While not as hyped as even one of the previous 10, Lodolo just went about his business in his first crack at MLB hitters and found much more consistent success than Greene. His 3.66 ERA was 22% better than the league average, and the whiffs (131 in 103.1 IP) were also plentiful, thanks to a balanced three-pitch mix led by his trademark curveball that it is absolute hell for left handed batsmen. He’s not quite Chris Sale, but there’s a really special combination of angle and unique stuff that will no doubt create nasty batting for hitters for years to come.

That impressive trio doesn’t even include Graham Ashcraft, whose numbers as a rookie hardly reflect the high-octane arsenal he possesses. If Greene’s fastball velocity impresses you, consider this: Only Emmanuel Clase (99.5) and Camilo Doval (99.4) threw a cutter. with a higher average speed than Ashcraft (97.3) in 2022. His cutter and low-90s slugger may never match the punt totals of his rotation mates, but they could be excellent ingredients for a bullpen with a lot of ground ball with the right adjustments to his command and speed. plots

Potential position players: 4 (of 5)

Led by one of the top prospects in all of MLB in Elly De La Cruz, these are the players who will likely define how good the Reds will be in the coming years and how quickly they can get back into contention.

De La Cruz remains by far the most important player in this group, if not the entire organization, moving forward. Despite not being particularly touted as a hitter (he received just a $65,000 bonus when he signed with Cincinnati in 2018), De La Cruz has quickly developed into a spectacular Giant with more speed to boot. Oh, and did I mention he plays shortstop? EDLC is a singular talent whose path to superstardom can only be derailed by his penchant for flipping on almost everything. Even then, he could be good enough to whiff a bunch and still be an All-Star. This is someone you pay money to go see play baseball in person. He’s the type of player the Reds need as much as any organization.

De La Cruz’s star burns bright enough to carry this farm system on his own, but recent trades and drafts have produced some comical depth behind him, especially in the infield. Spencer Steer and Christian Encarnacion-Strand are two first basemen who arrived from Minnesota in the Tyler Mahle trade. Steer has the inside track for the Opening Day third base job, but CES isn’t far behind and offers even more raw power that should play nicely at Great American Ballpark.

Noelvi Marte and Edwin Arroyo led Luis Castillo’s return from Seattle, and each has established a home on top 100 prospect lists. Arroyo may not have the transcendent tools of his new organization partner Elly, but he, too, is a shortstop who just had a monster year in the minors. Marte probably doesn’t last long at shortstop, but he still looks like your prototypical third baseman.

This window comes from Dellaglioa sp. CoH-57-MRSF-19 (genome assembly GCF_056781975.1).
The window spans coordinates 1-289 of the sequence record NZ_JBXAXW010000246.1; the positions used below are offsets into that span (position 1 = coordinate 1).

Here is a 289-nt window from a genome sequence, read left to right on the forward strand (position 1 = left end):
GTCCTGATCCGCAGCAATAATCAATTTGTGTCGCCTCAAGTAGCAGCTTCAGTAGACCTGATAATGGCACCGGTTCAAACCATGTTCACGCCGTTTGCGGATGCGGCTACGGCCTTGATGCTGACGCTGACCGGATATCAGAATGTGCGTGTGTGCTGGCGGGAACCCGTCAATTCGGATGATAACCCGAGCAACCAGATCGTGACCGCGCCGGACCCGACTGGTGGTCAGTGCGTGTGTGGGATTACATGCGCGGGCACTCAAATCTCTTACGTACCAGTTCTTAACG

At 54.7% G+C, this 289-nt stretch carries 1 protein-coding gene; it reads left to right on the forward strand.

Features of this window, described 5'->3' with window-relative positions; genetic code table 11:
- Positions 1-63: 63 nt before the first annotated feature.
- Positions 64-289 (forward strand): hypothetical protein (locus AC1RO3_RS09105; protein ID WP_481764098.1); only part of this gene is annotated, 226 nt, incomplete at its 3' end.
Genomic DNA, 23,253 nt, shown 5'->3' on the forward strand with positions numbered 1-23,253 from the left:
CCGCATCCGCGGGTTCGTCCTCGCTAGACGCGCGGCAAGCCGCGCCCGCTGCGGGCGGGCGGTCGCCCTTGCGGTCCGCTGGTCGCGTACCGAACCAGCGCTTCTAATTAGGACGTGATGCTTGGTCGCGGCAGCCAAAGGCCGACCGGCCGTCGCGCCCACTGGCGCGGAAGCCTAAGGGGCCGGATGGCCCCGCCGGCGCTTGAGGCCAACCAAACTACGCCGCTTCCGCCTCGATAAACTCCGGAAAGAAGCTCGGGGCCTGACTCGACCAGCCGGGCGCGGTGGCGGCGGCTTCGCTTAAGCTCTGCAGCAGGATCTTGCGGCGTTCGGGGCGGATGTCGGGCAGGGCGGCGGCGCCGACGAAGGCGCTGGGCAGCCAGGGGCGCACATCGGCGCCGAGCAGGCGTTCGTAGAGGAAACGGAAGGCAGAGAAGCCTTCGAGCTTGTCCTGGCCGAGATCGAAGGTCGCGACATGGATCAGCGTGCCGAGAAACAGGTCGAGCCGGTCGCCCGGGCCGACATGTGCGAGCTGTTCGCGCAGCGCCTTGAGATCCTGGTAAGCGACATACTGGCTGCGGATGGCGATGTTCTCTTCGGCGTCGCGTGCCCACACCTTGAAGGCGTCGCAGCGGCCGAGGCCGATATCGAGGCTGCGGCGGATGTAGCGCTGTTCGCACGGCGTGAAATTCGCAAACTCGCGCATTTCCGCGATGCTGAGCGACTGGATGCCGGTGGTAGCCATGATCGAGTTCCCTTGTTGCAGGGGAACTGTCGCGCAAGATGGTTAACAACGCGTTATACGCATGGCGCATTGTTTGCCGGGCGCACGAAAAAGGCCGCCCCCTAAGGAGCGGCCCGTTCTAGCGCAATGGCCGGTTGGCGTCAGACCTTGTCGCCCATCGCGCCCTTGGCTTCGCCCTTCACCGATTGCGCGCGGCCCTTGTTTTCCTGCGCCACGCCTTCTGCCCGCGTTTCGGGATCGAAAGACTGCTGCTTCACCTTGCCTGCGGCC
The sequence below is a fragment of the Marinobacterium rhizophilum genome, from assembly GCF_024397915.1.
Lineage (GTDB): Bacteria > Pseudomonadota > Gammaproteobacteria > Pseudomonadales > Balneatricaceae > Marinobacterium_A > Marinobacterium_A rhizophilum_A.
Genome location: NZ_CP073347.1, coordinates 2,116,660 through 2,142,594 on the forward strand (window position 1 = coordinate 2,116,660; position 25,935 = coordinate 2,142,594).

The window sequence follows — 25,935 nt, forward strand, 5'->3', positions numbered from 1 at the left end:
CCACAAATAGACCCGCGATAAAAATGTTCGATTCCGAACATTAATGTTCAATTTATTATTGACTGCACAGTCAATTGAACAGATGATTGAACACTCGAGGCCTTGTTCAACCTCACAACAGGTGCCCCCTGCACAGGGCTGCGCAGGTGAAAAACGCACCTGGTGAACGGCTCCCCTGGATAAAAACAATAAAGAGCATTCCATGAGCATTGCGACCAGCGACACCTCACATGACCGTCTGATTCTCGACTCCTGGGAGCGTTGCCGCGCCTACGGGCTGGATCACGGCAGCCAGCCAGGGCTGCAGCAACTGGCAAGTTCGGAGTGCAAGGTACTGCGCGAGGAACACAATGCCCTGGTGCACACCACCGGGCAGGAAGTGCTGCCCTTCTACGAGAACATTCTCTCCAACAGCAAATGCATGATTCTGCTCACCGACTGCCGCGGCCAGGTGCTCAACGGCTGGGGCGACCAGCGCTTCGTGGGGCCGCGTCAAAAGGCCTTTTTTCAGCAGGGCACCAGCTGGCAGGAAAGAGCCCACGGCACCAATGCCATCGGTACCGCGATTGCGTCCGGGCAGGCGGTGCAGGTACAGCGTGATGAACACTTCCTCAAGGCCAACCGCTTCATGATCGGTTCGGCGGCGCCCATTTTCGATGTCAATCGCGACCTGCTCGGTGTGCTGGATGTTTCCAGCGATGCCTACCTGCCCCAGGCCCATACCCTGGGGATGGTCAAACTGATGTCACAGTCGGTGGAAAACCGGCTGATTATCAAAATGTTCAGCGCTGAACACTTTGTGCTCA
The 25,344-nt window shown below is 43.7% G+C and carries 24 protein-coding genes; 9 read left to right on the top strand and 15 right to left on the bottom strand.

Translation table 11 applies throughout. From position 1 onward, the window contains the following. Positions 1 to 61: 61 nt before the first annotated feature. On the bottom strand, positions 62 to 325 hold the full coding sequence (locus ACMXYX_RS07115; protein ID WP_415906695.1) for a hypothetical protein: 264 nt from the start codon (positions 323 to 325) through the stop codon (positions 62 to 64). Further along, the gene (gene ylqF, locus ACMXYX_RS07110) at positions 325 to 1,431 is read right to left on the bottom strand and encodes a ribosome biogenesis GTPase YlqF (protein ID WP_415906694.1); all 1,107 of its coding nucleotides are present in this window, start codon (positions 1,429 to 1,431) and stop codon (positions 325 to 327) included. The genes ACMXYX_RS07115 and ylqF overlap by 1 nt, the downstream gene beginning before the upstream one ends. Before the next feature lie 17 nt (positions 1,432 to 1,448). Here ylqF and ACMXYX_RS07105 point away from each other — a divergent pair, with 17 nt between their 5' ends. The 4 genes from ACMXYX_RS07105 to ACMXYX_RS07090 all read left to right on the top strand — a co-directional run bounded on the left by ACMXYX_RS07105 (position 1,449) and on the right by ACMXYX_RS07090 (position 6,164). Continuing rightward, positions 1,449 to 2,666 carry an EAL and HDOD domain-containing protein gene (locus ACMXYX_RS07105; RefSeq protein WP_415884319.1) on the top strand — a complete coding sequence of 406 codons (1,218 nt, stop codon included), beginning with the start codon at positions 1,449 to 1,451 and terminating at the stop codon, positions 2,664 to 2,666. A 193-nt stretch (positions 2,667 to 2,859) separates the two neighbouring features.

As if all those guys weren’t enough, the Redskins have also spent each of their last two first-round picks on outfielders: shortstop Matt McLain in 2021 and third baseman Cam Collier in 2022.

All of which is to say: Good luck predicting what the Reds’ infield will look like in 2025.

Potential pitchers: 3 (of 5)

Assuming Greene, Lodolo and Ashcraft fill three of the Reds’ rotation spots for the foreseeable future, the latter two spots could be up for grabs for this prospect group sooner rather than later. Brandon Williamson, Connor Phillips and Levi Stoudt arrived via trade from Seattle and each has already appeared in the upper minors. Stoudt may be the closer to the show, having pitched decently well in Triple-A last season, while Phillips has the highest upside but the highest relief risk. Chase Petty and Steven Hajjar have also been added to the system via trade (are you hearing a theme?), each from Minnesota in separate deals.

The 19-year-old Petty is more of the Phillips variety, with big stuff to go along with shaky command, while the 22-year-old lefty Hajjar (a 2021 second-round pick out of Michigan) has more polish but less other way round. Another 2021 second-round pick, Andrew Abbott, is a speedy arm from the collegiate ranks who could get to Cincinnati in a hurry.

None of those guys, though, are remotely as fascinating as a Joe Boyle, who may have produced the most astounding stat line of any 2022 minor league pitcher: 100.2 IP, 46 H, 84 BB, 153 K, 2.86 ERA.

The 6-foot-23-year-old has been one of the hardest pitchers in the world for several years, but his command of the spread limited him to just 32 college starts in three years at Notre Dame, exclusively out of the bullpen. .

The Reds took him in the fifth round of the 2020 draft and decided to let him start, and since then have made enough tweaks to make the dream of Joe Boyle, starting pitcher at least slightly plausible. But even if he ends up back in the bullpen, this huge right-hander has some of the most unbeatable stuff on the planet. We should all hope he can throw enough strikes to become a viable starter, if not a dynamite relief weapon, to watch.

Jordan Shusterman is half of it @CespedesBBQ and a baseball writer for FOX Sports. He has covered baseball throughout his adult life, mostly for, DAZN and The Ringer. He’s a Mariners fan who lives in the Eastern time zone, which means he loves a good 10pm first pitch. You can follow him on Twitter @j_shusterman_.